ALBUQUERQUE, N.M. — The photographs of Sharon Chischilly capture the ravages of COVID-19 across the Navajo Nation.
A Navajo man stands in front of his home next to a hand-made sign reading “DUE TO COVID-19 ABSOLUTELY NO VISITORS” A masked and gloved Miss Navajo hands out homemade face masks and hand sanitizer. A Biden/Harris supporter balances a political sign to protect her from the snow in front of the Navajo Nation Council Chamber in Window Rock, Arizona.
The Navajo Nation hit a single-day record of COVID-19 cases this month, with 383 people testing positive for the virus. The total number of confirmed COVID-19 fatalities reached 645 as of Nov. 27.
A University of New Mexico photography student, Chischilly grew up in Manuelito on the Navajo Nation. Her work has appeared in the Washington Post, the Wall Street Journal and the New York Times.
She recently received a grant through Santa Fe’s Obscura Gallery funded by the photographer Manuello Paganelli. His award-winning work has appeared in GQ, LIFE, Forbes, Newsweek, Time, Reader’s Digest and more.
Paganelli said he was impressed by the “maturity, seriousness and depth of her work.”
“I grew up with no running water as a kid,” Chischilly said in a telephone interview from Gallup.
My parents “would fill up buckets of water at the chapter house and bring them home. That was what we used to wash dishes and to wash my hair.”
Chischilly’s mother died when she was in high school. She is the youngest of four.
She encountered her first camera in 2018 at UNM-Gallup.
“It was a Canon AE-1 film camera for $20,” she said.
Chischilly learned how to operate it by herself and by watching YouTube videos.
Her introductory photography professor said her work resembled journalism.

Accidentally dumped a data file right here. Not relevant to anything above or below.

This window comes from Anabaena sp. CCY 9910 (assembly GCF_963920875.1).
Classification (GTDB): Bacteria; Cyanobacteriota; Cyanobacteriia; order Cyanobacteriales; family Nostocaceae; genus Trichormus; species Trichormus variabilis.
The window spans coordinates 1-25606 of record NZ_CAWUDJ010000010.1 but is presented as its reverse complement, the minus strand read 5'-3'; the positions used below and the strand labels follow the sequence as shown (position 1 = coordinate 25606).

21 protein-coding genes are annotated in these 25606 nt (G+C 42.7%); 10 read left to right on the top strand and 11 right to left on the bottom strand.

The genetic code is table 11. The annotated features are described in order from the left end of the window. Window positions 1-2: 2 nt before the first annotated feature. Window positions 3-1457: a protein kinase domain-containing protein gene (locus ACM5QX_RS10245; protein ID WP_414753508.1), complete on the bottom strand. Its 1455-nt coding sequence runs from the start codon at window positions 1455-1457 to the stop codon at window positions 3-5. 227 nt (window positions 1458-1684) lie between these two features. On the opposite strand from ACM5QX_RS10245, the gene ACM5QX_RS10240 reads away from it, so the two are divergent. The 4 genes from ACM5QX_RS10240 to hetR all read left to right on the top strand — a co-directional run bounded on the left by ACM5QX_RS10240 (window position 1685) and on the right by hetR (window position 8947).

“The way I like to take photographs – I like to document things, not posed photographs,” Chischilly said. “I like to go to events in Downtown Albuquerque.”
She photographed a celebration honoring the life of an Albuquerque skateboarder who had died.
“I started taking pictures of the flowers they left behind, or a skateboard in the shape of a cross,” she said.
At home, she photographed a Navajo code talker.
“It changed my life,” she said. “I knew that’s what I wanted to do.”
When the pandemic first hit, she hurried home, thinking she would be safer on the reservation than in the city.
“But it turns out the Navajo Nation was one of the highest – higher than New York City,” she said.
Between caring for her father, Chischilly shot pictures of the pandemic. At the time, she was working for UNM’s college paper, the Daily Lobo.
Her life changed again when she met a Washington Post reporter at a Navajo food distribution site.
“He asked me if the Post could use my photographs,” she said.
From there flowed a cascade of assignments from national newspapers.
“I started going to Window Rock,” she said. “Whenever I could, I looked at events like food distribution.”
“It really made me sad,” she continued. “Especially for a photojournalist, there’s codes of ethics, so I can’t help someone when I’m documenting it. You want to help, but you can’t let that get to you.”
Being Navajo gave her easier access, she acknowledged. But some residents didn’t believe her when she told them she worked for the New York Times. Others assumed she lived in New York. Once a (white) nurse refused to believe her employment until Chischilly showed her a letter from the paper.
“I’m not very fluent in Navajo,” she added. “When I meet someone, I say hi in Navajo to make them more comfortable.”
When her spring classes begin, Chischilly plans to continue her work on the reservation. She recently accepted a job offer with the Navajo Times.
“I really want to be a photographer for National Geographic,” she said. “I want to take photographs of different cultures and animals.”
She says she’s saving the $500 in grant money toward a better digital camera.